Women and Alcohol
Heart disease has traditionally been thought of as a “man’s disease;” unfortunately, it also affects many women.
According to a recent American Heart Association report, alcohol may help prevent 80,000 deaths from coronary artery disease (CAD); however, alcohol is also associated with about 100,000 deaths from diseases and injuries in this country each year. So, with such conflicting information, what do you do?
First of all, if you have never consumed alcohol, you are not encouraged to begin now. Make sure to avoid alcohol if you are pregnant, trying to conceive, or are nursing. If you DO drink, make sure that you restrict your drinking to moderate levels. Weigh the risks and benefits for YOU; consider your age, sex, risk factors, and family history.
Alcohol affects men and women differently. Because women tend to be smaller than men and have proportionately more fatty tissue and less water, a women will get more intoxicated than a man from the same amount of alcohol. That’s because alcohol is distributed through body water and is more soluble in water than in fat, so the blood alcohol concentration from a drink will be less for a man.
Alcohol and Breast Cancer
Several studies have suggested that alcohol increases the risk of breast cancer. This has resulted in confusion for women: should you drink moderately to protect against heart disease, or abstain because of alcohol’s potential effect on breast cancer risk? Remember that heart disease kills three times as many women under age 75 as breast cancer and that questions still remain about the link between alcohol and breast cancer.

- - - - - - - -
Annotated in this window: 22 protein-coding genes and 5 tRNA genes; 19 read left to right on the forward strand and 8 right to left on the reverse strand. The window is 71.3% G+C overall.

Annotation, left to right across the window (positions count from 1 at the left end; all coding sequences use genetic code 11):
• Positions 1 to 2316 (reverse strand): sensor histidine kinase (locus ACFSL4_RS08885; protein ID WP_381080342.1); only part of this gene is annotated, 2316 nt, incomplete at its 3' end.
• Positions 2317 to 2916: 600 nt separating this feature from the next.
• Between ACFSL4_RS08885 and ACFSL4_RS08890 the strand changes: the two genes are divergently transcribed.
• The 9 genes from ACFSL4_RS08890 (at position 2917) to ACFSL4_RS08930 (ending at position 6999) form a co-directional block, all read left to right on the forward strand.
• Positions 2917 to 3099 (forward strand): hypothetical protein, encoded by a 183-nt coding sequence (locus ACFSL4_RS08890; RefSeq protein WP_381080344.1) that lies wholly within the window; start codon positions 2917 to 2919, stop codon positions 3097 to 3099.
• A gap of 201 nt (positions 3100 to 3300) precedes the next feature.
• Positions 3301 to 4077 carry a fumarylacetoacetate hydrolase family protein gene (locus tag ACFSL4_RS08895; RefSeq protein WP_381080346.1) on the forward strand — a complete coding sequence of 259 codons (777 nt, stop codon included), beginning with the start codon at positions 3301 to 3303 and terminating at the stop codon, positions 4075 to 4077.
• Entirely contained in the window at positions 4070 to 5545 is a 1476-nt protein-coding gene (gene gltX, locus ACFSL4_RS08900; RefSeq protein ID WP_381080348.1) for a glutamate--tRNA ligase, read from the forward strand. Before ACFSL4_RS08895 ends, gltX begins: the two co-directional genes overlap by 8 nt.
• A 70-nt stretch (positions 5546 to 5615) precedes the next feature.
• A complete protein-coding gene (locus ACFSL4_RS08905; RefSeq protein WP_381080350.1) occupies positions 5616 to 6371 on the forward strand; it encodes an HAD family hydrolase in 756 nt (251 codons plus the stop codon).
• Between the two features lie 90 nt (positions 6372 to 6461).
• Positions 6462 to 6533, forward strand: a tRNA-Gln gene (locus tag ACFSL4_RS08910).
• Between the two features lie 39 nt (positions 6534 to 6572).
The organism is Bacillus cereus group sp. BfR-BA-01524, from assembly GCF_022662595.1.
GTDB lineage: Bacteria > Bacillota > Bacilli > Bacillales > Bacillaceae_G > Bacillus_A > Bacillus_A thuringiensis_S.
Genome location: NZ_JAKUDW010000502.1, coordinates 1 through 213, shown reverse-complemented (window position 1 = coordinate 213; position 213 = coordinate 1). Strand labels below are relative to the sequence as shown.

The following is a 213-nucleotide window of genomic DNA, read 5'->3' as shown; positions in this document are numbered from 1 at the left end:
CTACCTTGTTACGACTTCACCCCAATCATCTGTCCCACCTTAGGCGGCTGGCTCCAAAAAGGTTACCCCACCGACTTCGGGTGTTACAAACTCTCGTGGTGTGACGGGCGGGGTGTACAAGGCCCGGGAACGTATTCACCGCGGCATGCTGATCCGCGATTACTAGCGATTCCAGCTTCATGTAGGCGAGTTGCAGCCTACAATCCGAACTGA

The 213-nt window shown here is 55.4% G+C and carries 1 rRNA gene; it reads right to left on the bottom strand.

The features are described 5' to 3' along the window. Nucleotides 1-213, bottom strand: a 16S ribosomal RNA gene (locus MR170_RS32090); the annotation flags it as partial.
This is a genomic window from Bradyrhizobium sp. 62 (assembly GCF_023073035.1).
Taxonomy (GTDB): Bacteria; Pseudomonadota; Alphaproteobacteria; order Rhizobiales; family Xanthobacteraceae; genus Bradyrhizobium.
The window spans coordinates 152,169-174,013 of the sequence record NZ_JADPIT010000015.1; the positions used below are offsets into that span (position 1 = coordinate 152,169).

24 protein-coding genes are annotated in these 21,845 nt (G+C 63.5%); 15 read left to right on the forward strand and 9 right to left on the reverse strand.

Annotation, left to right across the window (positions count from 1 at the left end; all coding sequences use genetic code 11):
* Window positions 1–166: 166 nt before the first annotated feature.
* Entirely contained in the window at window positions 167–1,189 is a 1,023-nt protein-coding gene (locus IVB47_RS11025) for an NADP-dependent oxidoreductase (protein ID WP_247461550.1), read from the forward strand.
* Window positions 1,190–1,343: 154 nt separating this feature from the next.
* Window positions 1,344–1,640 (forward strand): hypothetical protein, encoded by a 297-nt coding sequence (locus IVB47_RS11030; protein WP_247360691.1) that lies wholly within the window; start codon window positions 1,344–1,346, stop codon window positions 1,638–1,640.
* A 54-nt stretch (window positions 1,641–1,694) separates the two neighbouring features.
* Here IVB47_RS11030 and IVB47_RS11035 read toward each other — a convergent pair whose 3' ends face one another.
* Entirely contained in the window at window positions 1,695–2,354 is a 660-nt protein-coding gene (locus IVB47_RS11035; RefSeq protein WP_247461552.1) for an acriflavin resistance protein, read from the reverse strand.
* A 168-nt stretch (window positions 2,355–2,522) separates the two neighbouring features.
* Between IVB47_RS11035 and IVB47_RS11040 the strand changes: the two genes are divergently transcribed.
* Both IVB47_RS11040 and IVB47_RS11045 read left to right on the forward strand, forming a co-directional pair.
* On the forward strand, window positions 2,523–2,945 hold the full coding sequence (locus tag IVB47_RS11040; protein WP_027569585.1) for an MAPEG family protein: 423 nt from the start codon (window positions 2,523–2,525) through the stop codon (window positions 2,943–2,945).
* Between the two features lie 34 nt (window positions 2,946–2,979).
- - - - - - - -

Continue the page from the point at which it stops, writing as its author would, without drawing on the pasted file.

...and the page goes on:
Alcohol consumption may pose an additional quandary for postmenopausal women on hormone replacement therapy (HRT) or estrogen replacement therapy (ERT). A study in December 1996 showed that consuming a large dose of alcohol (equal to about four drinks within 15 minutes) tripled blood levels of estrogen for a prolonged period in 12 women on ERT. But this was just one small study, using only one type of hormone preparation. Presumably, more moderate amounts of alcohol would have much less of an effect on hormone levels in the blood.
Alcohol and Heart Disease
Studies have consistently found that regular consumption of moderate amounts of alcohol helps prevent heart attacks in middle-aged or older men and women by 30 to 50 percent. Moderation means no more than one drink per day for women and two drinks for men. A standard drink is 12 ounces of beer, 4 to 5 ounces of wine, or 1.5 ounces of 80-proof liquor. In most studies, people who drink a moderate amount of alcohol have the lowest overall mortality rates, especially from heart disease.
In general, men over 45 and women over 55 have a much greater chance of developing heart disease than cancer. The best prevention of heart disease is still proper exercise and diet. Lose weight if you’re overweight; if you’re smoking, stop; eat a low-fat diet; and, if you’re sedentary, start exercising.
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